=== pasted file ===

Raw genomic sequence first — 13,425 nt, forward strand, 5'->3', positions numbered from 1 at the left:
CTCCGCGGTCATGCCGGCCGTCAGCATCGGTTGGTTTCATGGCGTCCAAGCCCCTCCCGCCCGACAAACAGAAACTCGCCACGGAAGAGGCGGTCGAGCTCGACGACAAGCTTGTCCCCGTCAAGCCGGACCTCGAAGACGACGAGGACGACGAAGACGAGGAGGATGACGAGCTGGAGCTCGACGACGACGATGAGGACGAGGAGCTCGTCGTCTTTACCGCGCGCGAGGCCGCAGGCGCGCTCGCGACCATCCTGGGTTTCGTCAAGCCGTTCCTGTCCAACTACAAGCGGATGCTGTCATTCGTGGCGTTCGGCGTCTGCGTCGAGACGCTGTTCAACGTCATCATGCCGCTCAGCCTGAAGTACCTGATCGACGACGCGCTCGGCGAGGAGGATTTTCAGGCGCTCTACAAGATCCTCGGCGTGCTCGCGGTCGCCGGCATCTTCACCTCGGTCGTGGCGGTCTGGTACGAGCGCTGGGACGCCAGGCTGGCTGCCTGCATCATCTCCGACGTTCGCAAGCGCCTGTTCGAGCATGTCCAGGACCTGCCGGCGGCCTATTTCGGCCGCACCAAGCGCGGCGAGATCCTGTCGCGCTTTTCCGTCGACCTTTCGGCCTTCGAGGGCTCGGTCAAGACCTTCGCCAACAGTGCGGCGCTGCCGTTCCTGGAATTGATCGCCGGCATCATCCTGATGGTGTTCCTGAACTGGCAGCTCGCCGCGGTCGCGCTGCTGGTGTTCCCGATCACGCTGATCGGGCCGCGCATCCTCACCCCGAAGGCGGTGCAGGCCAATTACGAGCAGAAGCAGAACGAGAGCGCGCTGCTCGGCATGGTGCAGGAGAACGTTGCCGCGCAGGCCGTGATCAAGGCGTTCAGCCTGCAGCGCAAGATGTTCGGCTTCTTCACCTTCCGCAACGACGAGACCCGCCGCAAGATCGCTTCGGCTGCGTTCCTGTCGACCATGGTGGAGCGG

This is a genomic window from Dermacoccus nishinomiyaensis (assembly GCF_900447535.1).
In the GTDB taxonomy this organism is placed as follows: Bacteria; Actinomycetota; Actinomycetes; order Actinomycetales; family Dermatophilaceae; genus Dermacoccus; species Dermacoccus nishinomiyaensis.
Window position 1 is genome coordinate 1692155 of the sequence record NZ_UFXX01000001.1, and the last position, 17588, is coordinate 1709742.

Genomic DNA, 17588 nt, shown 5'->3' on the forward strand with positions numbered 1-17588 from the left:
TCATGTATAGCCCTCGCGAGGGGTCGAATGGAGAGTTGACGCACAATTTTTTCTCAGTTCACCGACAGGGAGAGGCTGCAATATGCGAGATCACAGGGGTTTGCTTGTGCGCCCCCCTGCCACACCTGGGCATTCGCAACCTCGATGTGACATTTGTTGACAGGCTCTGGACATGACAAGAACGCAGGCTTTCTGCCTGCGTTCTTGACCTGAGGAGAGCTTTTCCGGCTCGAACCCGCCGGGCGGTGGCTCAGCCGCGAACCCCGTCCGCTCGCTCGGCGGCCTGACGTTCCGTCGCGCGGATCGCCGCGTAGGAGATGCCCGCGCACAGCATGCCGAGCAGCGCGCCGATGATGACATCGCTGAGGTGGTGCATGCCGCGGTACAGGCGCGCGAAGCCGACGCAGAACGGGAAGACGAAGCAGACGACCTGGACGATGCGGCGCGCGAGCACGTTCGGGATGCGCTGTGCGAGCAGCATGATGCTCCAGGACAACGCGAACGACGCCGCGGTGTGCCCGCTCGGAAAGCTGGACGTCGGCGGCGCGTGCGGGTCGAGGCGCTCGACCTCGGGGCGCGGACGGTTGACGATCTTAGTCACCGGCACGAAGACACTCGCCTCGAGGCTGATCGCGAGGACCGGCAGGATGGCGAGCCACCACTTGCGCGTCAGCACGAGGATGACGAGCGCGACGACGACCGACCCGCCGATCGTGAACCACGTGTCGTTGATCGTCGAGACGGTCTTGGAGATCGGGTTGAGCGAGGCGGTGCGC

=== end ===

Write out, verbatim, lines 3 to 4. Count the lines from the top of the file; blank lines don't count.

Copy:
This is a genomic window from Dermacoccus nishinomiyaensis (assembly GCF_900447535.1).
In the GTDB taxonomy this organism is placed as follows: Bacteria; Actinomycetota; Actinomycetes; order Actinomycetales; family Dermatophilaceae; genus Dermacoccus; species Dermacoccus nishinomiyaensis.